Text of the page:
3. Isolation and identification of a distinct side population cancer cells in the human epidermal squamous cancer cell line A431.

    Science.gov (United States)

    Geng, Songmei; Wang, Qianqian; Wang, Jianli; Hu, Zhishang; Liu, Chunchun; Qiu, Junkang; Zeng, Weihui

    2011-04-01

    Side population (SP) cells have been suggested to be multipotent cancer stem cells. To address whether SP cells exist in epidermal squamous cancer cell line A431, A431 cells dyed with Hoechst 33342 were sorted through flow cytometry. The SP cells were then analyzed by colony-forming and cell proliferation assay. Further, tumorigenicity and microarray analysis were used to compare biological difference between SP and non-SP (NSP) cells. Our results showed that SP cells existed in the A431 cell line, showing higher proliferating and colony-forming ability than NSP cells. Tumors generated from SP cells were larger than those from the NSP cells in NOD/SCID mice. The mRNA microarray profiling revealed that five cancer marker gene expressions were up-regulated and one tumor suppressor gene expression was down-regulated. These findings suggest that SP cells in A431 could contribute to self-renewal, neoplastic transformation, and cancer metastasis of human epidermal squamous cell carcinoma.

  4. Forced Expression of ZNF143 Restrains Cancer Cell Growth

    OpenAIRE

    Kimitoshi Kohno; Noriaki Kitamura; Akihiro Kuma; Yoshihiro Yasuniwa; Takahiro Yamaguchi; Masaki Akiyama; Hiroto Izumi

    2011-01-01

    We previously reported that the transcription factor Zinc Finger Protein 143 (ZNF143) regulates the expression of genes associated with cell cycle and cell division, and that downregulation of ZNF143 induces cell cycle arrest at G2/M. To assess the function of ZNF143 expression in the cell cycle, we established two cells with forced expression of ZNF143 derived from PC3 prostate cancer cell lines. These cell lines overexpress genes associated with cell cycle and cell division, such as polo-li...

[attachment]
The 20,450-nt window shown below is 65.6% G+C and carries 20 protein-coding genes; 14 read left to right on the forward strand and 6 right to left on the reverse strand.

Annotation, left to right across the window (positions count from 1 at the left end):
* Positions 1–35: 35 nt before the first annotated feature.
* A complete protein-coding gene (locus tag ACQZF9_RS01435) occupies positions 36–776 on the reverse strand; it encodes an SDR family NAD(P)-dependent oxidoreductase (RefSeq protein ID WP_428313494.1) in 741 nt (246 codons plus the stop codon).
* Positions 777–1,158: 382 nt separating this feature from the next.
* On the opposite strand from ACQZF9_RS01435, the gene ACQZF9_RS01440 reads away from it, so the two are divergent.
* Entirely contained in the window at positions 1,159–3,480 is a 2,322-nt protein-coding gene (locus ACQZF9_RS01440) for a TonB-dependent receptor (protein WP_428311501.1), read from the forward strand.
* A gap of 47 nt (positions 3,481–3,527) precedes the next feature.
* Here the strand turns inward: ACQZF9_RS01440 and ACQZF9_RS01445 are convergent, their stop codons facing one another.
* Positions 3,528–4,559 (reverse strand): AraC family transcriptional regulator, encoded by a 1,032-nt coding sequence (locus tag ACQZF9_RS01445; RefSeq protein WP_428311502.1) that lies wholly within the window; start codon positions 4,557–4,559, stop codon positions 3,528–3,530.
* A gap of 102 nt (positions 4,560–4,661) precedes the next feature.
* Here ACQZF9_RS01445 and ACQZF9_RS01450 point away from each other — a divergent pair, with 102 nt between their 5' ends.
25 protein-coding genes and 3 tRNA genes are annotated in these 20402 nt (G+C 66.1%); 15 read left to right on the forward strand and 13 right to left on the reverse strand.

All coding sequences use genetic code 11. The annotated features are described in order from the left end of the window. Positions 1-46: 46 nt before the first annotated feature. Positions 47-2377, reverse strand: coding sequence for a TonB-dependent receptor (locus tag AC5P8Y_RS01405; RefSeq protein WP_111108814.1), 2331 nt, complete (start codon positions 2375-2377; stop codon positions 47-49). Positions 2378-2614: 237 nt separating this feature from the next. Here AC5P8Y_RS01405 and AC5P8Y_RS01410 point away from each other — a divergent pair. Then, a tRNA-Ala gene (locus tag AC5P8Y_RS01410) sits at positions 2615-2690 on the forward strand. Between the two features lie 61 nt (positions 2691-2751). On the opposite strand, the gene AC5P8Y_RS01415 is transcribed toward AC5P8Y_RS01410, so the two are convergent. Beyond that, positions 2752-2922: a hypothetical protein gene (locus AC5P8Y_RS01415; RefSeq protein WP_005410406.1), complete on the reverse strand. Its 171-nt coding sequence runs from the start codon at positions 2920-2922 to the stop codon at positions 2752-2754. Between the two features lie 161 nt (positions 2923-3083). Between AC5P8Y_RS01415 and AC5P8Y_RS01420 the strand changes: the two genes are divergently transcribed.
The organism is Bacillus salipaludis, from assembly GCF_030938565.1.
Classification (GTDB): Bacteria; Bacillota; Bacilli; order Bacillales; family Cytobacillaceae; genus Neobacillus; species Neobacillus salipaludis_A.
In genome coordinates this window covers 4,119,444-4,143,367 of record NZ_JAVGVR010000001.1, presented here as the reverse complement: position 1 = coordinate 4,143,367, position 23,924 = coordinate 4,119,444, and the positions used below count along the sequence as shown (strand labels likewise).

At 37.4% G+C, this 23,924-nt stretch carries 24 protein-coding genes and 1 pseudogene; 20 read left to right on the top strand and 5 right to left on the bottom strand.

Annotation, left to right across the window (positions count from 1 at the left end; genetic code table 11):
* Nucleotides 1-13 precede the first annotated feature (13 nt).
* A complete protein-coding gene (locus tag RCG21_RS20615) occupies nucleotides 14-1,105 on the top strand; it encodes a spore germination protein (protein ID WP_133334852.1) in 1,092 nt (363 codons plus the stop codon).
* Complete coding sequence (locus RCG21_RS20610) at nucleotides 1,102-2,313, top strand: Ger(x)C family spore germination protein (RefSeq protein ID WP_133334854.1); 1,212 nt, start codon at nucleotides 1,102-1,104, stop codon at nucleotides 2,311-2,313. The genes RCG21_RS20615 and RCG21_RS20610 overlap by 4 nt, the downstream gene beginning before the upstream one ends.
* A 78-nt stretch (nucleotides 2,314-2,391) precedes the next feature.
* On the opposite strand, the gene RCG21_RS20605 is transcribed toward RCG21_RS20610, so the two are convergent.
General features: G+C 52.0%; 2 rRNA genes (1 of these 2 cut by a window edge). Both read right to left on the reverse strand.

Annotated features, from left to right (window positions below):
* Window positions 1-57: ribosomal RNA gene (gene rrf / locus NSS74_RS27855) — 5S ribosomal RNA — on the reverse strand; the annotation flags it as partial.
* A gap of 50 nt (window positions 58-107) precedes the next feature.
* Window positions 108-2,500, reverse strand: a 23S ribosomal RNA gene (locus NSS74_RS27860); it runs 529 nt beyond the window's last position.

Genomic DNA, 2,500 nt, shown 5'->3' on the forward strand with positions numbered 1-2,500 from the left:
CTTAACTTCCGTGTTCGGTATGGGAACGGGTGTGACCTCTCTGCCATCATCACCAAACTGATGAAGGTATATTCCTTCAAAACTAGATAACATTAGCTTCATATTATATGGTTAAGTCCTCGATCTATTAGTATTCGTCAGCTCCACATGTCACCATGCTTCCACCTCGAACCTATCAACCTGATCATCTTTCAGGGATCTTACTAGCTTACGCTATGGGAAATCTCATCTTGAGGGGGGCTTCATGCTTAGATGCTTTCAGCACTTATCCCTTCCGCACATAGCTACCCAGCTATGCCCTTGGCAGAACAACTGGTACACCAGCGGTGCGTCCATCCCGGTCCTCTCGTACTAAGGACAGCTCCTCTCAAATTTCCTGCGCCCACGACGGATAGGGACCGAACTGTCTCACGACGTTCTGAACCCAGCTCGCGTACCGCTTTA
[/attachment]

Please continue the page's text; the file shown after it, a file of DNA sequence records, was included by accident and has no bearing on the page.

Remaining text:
5. Targeting autophagic cancer stem-cells to reverse chemoresistance in human triple negative breast cancer.

    Science.gov (United States)

    Bousquet, Guilhem; El Bouchtaoui, Morad; Sophie, Tan; Leboeuf, Christophe; de Bazelaire, Cédric; Ratajczak, Philippe; Giacchetti, Sylvie; de Roquancourt, Anne; Bertheau, Philippe; Verneuil, Laurence; Feugeas, Jean-Paul; Espié, Marc; Janin, Anne

    2017-05-23

    There is growing evidence for the role of cancer stem-cells in drug resistance, but with few in situ studies on human tumor samples to decipher the mechanisms by which they resist anticancer agents.Triple negative breast cancer (TNBC) is the most severe sub-type of breast cancer, occurring in younger women and associated with poor prognosis even when treated at a localized stage.We investigated here the relationship between complete pathological response after chemotherapy and breast cancer stem-cell characteristics in pre-treatment biopsies of 78 women with triple negative breast carcinoma (TNBC).We found that chemoresistance was associated with large numbers of breast cancer stem-cells, and that these cancer stem-cells were neither proliferative nor apoptotic, but in an autophagic state related to hypoxia. Using relevant pharmacological models of patient-derived TNBC xenografts, we further investigated the role of autophagy in chemoresistance of breast cancer stem-cells. We demonstrated that hypoxia increased drug resistance of autophagic TNBC stem-cells, and showed that molecular or chemical inhibition of autophagic pathway was able to reverse chemoresistance.Our results support breast cancer stem-cell evaluation in pre-treatment biopsies of TNBC patients, and the need for further research on autophagy inhibition to reverse resistance to chemotherapy.